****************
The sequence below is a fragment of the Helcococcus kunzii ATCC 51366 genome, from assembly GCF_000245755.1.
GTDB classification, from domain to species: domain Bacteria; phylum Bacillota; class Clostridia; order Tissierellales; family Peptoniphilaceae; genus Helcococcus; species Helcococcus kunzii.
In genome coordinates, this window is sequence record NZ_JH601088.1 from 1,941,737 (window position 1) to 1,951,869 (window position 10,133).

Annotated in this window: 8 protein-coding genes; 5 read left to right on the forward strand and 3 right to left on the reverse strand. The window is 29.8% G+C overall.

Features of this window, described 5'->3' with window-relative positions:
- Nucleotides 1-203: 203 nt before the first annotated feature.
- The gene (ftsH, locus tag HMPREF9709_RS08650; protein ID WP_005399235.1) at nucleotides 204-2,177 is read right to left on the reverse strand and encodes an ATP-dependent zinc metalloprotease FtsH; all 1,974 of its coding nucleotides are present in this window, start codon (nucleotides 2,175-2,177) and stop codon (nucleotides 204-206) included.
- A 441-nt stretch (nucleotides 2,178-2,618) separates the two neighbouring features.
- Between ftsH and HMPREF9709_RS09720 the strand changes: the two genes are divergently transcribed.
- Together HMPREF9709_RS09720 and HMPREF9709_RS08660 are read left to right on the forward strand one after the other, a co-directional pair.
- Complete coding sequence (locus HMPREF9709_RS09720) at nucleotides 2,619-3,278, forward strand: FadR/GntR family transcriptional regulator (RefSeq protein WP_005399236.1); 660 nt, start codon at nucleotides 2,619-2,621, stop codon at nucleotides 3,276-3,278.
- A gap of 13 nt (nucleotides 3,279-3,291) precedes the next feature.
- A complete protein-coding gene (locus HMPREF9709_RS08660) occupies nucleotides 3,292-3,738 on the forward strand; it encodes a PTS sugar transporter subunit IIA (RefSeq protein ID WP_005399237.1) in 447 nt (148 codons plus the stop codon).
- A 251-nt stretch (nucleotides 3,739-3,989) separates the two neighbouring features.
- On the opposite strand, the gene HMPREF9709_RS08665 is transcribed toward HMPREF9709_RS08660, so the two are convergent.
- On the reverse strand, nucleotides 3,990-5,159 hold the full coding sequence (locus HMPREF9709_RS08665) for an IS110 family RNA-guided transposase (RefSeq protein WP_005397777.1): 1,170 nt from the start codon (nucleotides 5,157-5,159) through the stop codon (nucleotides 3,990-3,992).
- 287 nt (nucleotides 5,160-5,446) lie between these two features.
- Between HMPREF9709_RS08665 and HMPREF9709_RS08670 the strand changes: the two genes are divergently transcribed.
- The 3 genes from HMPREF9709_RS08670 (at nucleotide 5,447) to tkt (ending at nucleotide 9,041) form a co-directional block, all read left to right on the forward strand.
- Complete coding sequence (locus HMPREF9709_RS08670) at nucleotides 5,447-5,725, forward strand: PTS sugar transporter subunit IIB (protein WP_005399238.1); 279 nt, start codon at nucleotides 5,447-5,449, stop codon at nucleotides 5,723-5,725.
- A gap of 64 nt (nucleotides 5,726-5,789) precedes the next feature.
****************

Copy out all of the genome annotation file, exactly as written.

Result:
The sequence below is a fragment of the Helcococcus kunzii ATCC 51366 genome, from assembly GCF_000245755.1.
GTDB classification, from domain to species: domain Bacteria; phylum Bacillota; class Clostridia; order Tissierellales; family Peptoniphilaceae; genus Helcococcus; species Helcococcus kunzii.
In genome coordinates, this window is sequence record NZ_JH601088.1 from 1,941,737 (window position 1) to 1,951,869 (window position 10,133).

Annotated in this window: 8 protein-coding genes; 5 read left to right on the forward strand and 3 right to left on the reverse strand. The window is 29.8% G+C overall.

Features of this window, described 5'->3' with window-relative positions:
- Nucleotides 1-203: 203 nt before the first annotated feature.
- The gene (ftsH, locus tag HMPREF9709_RS08650; protein ID WP_005399235.1) at nucleotides 204-2,177 is read right to left on the reverse strand and encodes an ATP-dependent zinc metalloprotease FtsH; all 1,974 of its coding nucleotides are present in this window, start codon (nucleotides 2,175-2,177) and stop codon (nucleotides 204-206) included.
- A 441-nt stretch (nucleotides 2,178-2,618) separates the two neighbouring features.
- Between ftsH and HMPREF9709_RS09720 the strand changes: the two genes are divergently transcribed.
- Together HMPREF9709_RS09720 and HMPREF9709_RS08660 are read left to right on the forward strand one after the other, a co-directional pair.
- Complete coding sequence (locus HMPREF9709_RS09720) at nucleotides 2,619-3,278, forward strand: FadR/GntR family transcriptional regulator (RefSeq protein WP_005399236.1); 660 nt, start codon at nucleotides 2,619-2,621, stop codon at nucleotides 3,276-3,278.
- A gap of 13 nt (nucleotides 3,279-3,291) precedes the next feature.
- A complete protein-coding gene (locus HMPREF9709_RS08660) occupies nucleotides 3,292-3,738 on the forward strand; it encodes a PTS sugar transporter subunit IIA (RefSeq protein ID WP_005399237.1) in 447 nt (148 codons plus the stop codon).
- A 251-nt stretch (nucleotides 3,739-3,989) separates the two neighbouring features.
- On the opposite strand, the gene HMPREF9709_RS08665 is transcribed toward HMPREF9709_RS08660, so the two are convergent.
- On the reverse strand, nucleotides 3,990-5,159 hold the full coding sequence (locus HMPREF9709_RS08665) for an IS110 family RNA-guided transposase (RefSeq protein WP_005397777.1): 1,170 nt from the start codon (nucleotides 5,157-5,159) through the stop codon (nucleotides 3,990-3,992).
- 287 nt (nucleotides 5,160-5,446) lie between these two features.
- Between HMPREF9709_RS08665 and HMPREF9709_RS08670 the strand changes: the two genes are divergently transcribed.
- The 3 genes from HMPREF9709_RS08670 (at nucleotide 5,447) to tkt (ending at nucleotide 9,041) form a co-directional block, all read left to right on the forward strand.
- Complete coding sequence (locus HMPREF9709_RS08670) at nucleotides 5,447-5,725, forward strand: PTS sugar transporter subunit IIB (protein WP_005399238.1); 279 nt, start codon at nucleotides 5,447-5,449, stop codon at nucleotides 5,723-5,725.
- A gap of 64 nt (nucleotides 5,726-5,789) precedes the next feature.